Interconnection Network Design

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1 Interconnection Network Design Vida Vukašinović 1 Introduction Parallel computer networks are interesting topic, but they are also difficult to understand in an overall sense. The topological structure of these networks has elegant mathematical properties, and there are deep relationships between these topologies and the fundamental communication patterns of important parallel algorithms. In this paper we would like to provide a holistic understanding of parallel computer networks and its topologies. Basic Definitions We would firstly provide a set of basic definitions that underlie all networks. Formally, a parallel machine interconnection network is a graph, where the vertices V are processing hosts or switch elements connected by communication channels C V V. A channel is a physical link between host or switch elements, including a buffer 1 to hold data as it is being transferred. It has a width w and a signaling rate f = 1 τ (for cycle time τ), which together determine the channel bandwidth b = wf. The amount of data transferred across a link in a cycle is called a physical unit, or phit. Switches connect a fixed number of input channels to a fixed number of output channels. This number is called the switch degree. Hosts typically connect to a single switch but can be multiply connected with separate channels. Massages are transferred through the network from a source host node to a destination host node along a path, or route, comprised of a sequence of channels and switches. A network is characterized by its topology, routing algorithm, switching strategies and flow control mechanism. The topology is the physical interconnection structure of the network graph. The routing algorithm determines which routes messages may follow through the network graph. In a parallel machine, we are only concerned with the routes from a host to a host. The routing algorithms restricts the set of possible paths to a smaller set of legal paths. There are many different routing algorithms which are offering different performance tradeoffs. The switching strategy determines how the data in a message traverses its route. There are basically two switching strategies. In circuit switching, the path from the source to the destination is established and reserved until the message is transferred over the circuit. In packet switching the message is broken into a sequence of packets. Each packet contains routing and sequencing information as well as data. Packets are individually routed from the source to the destination. 1 Buffer is a temporary location to store or group information in hardware or software. Buffers are used whenever data is received in sizes that may be different than ideal size. Bandwidth refers to how much data is transmitted over a given period of time. It is measured in bits per second in digital devices and in Hertz in analog devices. 1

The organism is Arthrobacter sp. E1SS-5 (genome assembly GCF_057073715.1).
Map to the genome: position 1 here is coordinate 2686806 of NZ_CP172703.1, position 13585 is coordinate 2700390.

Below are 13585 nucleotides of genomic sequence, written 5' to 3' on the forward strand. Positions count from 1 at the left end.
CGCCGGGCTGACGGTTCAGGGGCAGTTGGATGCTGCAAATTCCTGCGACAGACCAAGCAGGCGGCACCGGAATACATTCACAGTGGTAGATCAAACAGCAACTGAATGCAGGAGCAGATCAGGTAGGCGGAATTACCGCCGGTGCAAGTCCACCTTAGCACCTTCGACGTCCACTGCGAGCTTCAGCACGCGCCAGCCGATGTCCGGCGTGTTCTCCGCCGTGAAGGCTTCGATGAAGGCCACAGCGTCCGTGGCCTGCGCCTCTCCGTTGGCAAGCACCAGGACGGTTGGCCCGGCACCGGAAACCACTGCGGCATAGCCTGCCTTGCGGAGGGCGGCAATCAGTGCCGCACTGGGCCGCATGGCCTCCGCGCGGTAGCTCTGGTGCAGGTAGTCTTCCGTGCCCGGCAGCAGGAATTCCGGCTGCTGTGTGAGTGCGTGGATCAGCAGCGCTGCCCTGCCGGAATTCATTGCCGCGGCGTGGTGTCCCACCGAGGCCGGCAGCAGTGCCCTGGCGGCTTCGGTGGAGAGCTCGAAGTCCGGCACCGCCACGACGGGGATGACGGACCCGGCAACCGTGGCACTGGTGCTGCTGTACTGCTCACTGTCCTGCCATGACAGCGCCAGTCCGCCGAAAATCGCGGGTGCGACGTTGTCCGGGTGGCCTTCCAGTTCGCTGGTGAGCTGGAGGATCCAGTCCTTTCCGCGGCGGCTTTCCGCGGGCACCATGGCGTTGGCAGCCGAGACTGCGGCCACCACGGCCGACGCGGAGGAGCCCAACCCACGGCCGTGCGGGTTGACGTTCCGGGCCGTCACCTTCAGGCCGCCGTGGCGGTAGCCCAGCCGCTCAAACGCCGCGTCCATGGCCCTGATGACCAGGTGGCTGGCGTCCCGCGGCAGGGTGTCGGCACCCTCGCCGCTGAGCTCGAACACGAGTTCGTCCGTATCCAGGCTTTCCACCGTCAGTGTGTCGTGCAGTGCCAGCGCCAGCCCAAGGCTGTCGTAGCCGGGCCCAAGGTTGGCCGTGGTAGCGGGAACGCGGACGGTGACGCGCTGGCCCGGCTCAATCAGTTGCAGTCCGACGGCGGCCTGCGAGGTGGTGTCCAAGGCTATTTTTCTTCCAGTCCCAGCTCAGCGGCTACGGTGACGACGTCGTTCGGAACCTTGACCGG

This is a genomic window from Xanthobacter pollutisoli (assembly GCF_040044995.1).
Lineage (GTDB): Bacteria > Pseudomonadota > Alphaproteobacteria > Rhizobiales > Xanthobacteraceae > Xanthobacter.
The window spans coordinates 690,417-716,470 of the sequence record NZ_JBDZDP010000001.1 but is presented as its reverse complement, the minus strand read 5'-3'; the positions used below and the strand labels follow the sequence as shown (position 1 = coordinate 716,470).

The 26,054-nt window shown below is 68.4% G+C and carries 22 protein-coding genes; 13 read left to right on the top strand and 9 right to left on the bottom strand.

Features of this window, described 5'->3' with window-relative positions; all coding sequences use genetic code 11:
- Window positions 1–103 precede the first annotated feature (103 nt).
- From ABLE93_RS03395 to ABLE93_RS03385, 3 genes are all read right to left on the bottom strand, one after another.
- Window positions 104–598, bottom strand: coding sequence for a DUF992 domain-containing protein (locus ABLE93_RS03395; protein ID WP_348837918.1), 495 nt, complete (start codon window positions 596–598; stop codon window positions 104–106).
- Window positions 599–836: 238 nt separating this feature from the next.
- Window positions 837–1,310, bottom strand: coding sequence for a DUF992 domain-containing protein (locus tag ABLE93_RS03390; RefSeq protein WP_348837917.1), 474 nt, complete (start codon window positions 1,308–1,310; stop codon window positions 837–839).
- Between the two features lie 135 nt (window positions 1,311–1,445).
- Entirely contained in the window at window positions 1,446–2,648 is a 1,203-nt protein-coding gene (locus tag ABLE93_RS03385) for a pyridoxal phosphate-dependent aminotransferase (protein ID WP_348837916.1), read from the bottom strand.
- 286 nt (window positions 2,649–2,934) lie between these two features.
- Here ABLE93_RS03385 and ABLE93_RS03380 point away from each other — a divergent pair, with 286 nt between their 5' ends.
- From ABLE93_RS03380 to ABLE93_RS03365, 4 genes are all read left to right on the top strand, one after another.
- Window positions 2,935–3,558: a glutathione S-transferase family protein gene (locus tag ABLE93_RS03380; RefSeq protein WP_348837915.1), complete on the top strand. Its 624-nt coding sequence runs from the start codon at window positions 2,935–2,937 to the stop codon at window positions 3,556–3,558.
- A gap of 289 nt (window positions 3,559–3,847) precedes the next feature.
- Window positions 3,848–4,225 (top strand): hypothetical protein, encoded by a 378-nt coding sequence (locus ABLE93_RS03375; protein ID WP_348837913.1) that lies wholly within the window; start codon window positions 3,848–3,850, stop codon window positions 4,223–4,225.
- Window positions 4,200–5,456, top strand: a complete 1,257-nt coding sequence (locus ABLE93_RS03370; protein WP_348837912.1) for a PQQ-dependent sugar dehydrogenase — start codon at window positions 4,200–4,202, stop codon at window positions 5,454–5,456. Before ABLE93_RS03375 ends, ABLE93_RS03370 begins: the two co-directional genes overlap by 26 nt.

3 Figure : Store-and-forward and cut-through routing for packet-switched networks. A four-flit packet traverses three hops from source to destination under store-and-forward and cut-through routing. Cut-through achieves lower latency by making the routing decision (gray arrow) on the first flit and pipelining the packet through a sequence of switches. Store-and-forward accumulates the entire packet before routing it toward the destination. where b is the raw bandwidth of channel and is the additional routing delay per hop. With circuit switching, we expect a delay proportional to h to establish the circuit. After this time, the data should move along the circuit in time n b plus an additional small delay proportional to h. Thus, the unloaded latency in units of the network cycle time τ for an n-byte message traveling distance h in a circuit-switched network is T CS (n, h) = n b + h. In this case, the setup and routing delay is independent of the size of the message. Thus, Circuit switching is traditionally used in telecommunications networks since the call setup is short compared to the duration of the call. It is also possible to retain packet switching and reduce the unloaded latency from that storeand-forward routing, where the delay is the product of the routing distance and the occupancy for the full message. A long message can be fragmented into several small packets, which flow through the network in a pipelined fashion. In this case the effective routing delay is proportional to the pocket size rather than the message size. This is the approach adopted for traditional data communication networks such as the internet. In parallel computer networks, the idea of pipelining the routing is carried much further. With packet switched, cut-through routing, the switch makes its routing decision after inspecting only the first few phits of the header and allows the remainder of the packet to cut-through from the input channel to the output channel, as indicated by Figure. In this case, the transmission of even a single pocket is pipelined. For cut-through routing, the unloaded latency has a form similar to the circuit switch case, although the routing coefficient may differ. T ct (n, h) = n b + h With cut-through routing a single message may occupy the entire route from the source to the destination, much like circuit switching. The head of the message establishes the route as it moves toward its destination, and the route clears as the tail moves through. Of course, the reason that networks are so interesting is that they are not simple pipeline but a big system of many pipelines. The whole motivation for using a network rather than bus is to allow multiple data transfers to occur simultaneously. This means that one message flow 3